Good tips and feedback everyone. Here are my own responses:
1. I also use Izotope Ozone. I think it’s a pretty easy to use tool and is a great all-in-one mastering solution. They also have a guide that I use as my “mastering bible” called Mastering with Ozone. You can find it on their support page http://izotope.com/products/audio/ozone/support.asp. It gives tips not only on mastering with Ozone, but general mastering tips as well that can be applied using any software.
2. I almost always use EQ, band compression and loudness maximizer. Sometimes I’ll add subtle amounts of mastering reverb and stereo widening.
3. Mostly, I’ve mastered with a stereo audio file that I bounce out of Logic. I master inside of a AudioFile engineering’s Wave Editor. However, I think this is mainly just because it’s the process I’ve always used. I think I’m going to start mastering within Logic as per MattBearman’s suggestion, because then when you need to adjust the mix in the DAW, you can quickly remaster and spit out the output file.
4. Yes, I agree, I hate overly compressed music, and sometimes I feel like I’ve gone too far with my songs. It’s almost as if I feel pressured to make it LOUD. But I think that some types of music are OK with being maxed out, and others are better left to be more dynamic.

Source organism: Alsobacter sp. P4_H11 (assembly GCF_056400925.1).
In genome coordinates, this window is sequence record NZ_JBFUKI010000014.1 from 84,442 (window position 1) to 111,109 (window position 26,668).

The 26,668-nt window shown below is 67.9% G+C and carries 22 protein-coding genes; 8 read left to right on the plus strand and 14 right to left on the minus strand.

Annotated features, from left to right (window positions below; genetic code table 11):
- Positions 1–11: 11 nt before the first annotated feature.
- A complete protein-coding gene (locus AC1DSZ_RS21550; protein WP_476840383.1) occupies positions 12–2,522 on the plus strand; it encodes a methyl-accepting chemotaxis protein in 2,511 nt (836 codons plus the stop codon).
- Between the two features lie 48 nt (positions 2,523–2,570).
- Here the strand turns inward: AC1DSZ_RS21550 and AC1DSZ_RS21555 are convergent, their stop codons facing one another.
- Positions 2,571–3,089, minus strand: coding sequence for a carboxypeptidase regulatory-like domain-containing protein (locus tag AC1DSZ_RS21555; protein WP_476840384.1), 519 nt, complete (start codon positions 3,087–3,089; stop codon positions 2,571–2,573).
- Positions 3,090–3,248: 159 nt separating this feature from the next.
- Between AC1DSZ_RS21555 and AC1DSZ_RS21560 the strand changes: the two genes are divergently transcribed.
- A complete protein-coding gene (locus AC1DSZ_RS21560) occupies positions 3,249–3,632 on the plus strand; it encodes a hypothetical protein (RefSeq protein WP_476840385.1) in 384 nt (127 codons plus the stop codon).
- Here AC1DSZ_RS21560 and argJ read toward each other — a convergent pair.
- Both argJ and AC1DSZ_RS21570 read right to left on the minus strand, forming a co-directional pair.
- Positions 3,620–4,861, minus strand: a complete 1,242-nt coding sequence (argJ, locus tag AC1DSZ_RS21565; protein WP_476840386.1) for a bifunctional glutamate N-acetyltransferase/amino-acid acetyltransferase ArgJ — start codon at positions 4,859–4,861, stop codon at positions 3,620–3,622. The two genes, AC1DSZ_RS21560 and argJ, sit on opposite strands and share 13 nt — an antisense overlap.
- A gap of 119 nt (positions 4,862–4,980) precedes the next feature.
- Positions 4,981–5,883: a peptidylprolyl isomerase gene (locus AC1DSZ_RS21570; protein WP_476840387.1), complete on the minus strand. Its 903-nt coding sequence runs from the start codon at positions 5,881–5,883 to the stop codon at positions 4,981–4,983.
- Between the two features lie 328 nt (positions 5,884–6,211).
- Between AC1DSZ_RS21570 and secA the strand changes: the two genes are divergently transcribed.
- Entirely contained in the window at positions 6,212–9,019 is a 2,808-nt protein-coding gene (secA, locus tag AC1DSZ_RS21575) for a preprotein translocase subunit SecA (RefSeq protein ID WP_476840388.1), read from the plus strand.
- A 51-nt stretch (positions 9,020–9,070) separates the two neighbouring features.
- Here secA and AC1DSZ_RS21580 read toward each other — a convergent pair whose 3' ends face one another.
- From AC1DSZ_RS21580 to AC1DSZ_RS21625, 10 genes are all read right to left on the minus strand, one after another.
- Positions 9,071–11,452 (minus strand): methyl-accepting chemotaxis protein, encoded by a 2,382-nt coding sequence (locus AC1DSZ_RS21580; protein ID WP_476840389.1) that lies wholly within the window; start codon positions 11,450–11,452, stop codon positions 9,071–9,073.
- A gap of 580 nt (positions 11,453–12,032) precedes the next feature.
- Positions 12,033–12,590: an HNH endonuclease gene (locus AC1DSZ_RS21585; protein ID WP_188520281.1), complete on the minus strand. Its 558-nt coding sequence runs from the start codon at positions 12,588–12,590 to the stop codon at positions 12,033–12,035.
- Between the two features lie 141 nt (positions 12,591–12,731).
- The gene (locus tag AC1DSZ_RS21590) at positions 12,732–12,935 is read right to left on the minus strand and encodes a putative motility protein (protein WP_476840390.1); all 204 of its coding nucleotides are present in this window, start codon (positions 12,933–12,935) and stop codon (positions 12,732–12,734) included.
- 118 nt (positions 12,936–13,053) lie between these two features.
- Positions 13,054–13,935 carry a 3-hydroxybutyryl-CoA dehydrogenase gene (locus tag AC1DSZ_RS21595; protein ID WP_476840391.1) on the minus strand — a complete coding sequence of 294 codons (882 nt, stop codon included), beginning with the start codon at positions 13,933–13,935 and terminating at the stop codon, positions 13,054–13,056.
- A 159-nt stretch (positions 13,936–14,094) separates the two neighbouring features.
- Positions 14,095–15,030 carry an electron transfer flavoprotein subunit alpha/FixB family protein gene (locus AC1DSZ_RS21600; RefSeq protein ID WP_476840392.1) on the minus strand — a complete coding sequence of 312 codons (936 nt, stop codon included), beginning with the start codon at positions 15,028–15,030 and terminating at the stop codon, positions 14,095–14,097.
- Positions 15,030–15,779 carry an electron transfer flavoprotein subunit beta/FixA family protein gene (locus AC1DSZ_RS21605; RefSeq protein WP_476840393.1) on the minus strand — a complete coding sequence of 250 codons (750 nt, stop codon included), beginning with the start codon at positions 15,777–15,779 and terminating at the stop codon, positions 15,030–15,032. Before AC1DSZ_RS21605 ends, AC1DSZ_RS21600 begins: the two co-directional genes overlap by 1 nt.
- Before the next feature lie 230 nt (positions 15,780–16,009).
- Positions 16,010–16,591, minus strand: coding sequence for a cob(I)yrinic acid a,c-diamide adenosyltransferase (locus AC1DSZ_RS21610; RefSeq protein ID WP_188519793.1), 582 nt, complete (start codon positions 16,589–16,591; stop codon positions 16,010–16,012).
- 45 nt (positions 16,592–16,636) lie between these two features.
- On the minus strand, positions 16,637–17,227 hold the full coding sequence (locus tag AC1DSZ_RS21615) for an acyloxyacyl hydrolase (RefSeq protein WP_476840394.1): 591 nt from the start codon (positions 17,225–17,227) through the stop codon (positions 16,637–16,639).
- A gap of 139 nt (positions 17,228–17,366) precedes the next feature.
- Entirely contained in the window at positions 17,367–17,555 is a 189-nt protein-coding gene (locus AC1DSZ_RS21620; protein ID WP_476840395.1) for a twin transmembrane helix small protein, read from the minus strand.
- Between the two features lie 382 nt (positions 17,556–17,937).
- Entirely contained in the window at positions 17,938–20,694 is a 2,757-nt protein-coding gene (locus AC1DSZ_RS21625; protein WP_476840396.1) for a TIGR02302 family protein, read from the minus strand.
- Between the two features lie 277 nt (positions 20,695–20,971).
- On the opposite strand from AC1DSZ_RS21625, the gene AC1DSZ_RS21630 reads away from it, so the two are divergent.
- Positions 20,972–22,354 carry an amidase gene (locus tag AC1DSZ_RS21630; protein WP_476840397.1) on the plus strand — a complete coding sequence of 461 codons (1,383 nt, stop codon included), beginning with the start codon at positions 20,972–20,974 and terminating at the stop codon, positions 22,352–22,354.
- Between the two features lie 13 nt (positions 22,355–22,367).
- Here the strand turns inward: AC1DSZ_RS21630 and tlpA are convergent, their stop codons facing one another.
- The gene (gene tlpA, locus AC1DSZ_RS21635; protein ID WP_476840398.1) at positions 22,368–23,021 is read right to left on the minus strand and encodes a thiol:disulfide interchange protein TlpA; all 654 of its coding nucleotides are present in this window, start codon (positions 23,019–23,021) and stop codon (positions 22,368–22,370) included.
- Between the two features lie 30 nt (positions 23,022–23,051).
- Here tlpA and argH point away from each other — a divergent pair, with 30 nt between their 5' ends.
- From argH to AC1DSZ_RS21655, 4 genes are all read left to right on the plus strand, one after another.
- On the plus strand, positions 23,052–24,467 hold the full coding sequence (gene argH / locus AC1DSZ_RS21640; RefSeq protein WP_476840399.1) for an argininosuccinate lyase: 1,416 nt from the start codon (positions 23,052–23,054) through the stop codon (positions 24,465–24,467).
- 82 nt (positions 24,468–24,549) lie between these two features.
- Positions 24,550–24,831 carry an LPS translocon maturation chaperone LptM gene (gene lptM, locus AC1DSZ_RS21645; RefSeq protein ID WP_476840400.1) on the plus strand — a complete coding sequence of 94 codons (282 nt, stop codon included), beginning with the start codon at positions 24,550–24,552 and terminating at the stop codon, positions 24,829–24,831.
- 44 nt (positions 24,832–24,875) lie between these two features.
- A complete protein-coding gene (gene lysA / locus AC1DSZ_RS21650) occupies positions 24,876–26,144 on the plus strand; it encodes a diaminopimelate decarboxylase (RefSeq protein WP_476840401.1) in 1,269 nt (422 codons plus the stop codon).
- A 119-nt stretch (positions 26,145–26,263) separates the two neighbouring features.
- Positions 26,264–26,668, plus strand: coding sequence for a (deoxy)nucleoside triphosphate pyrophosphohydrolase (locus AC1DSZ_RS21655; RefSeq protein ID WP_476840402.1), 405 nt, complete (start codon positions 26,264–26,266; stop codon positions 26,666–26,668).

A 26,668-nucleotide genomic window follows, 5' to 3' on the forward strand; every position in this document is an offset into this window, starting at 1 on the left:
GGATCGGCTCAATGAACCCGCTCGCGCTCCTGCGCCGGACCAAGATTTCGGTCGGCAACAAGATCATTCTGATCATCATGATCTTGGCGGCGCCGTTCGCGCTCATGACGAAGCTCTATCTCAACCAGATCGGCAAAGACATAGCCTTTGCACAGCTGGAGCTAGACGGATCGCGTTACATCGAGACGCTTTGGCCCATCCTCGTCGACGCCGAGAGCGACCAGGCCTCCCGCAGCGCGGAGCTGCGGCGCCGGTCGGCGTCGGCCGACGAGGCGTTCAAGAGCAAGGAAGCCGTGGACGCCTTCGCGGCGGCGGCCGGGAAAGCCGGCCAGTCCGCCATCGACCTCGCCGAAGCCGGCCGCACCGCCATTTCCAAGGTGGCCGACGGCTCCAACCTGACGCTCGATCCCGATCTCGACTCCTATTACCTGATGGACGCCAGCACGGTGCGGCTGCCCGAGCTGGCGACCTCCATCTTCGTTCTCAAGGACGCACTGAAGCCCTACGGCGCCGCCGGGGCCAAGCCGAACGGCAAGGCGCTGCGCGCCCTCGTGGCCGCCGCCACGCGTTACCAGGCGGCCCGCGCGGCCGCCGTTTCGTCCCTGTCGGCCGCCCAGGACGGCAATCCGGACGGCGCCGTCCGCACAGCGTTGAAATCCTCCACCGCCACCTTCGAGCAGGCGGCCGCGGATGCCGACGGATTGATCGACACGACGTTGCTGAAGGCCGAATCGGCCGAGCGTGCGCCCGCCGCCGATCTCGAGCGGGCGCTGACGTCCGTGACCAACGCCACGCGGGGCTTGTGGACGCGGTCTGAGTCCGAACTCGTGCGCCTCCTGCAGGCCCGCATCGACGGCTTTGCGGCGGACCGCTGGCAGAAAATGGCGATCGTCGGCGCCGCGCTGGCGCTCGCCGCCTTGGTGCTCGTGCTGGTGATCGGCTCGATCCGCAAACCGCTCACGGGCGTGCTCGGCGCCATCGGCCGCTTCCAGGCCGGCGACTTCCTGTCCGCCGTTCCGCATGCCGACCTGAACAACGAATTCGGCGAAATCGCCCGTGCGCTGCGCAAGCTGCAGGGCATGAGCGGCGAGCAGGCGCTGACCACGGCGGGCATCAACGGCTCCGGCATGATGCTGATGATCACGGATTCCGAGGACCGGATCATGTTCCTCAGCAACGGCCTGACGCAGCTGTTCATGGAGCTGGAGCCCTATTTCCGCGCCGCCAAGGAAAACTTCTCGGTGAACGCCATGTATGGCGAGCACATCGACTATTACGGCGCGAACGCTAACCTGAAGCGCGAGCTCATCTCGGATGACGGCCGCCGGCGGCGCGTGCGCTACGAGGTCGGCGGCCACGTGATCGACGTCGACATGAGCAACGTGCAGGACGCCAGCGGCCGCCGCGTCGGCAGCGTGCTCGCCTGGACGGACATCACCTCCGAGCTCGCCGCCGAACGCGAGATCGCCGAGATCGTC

5. Because my goal is to eventually build a library of diverse tracks, from acoustic to alternative to jazz to electronic to punk, by necessity, these tracks are not going to be consistently mastered. Because an acoustic track is going to be much different from a punk track.
And in general, yes, I know I’m not going to be able to master it as well as a professional producer/engineer with a “real” studio, but I think with some of the audio tools out there like Ozone, we can get pretty close.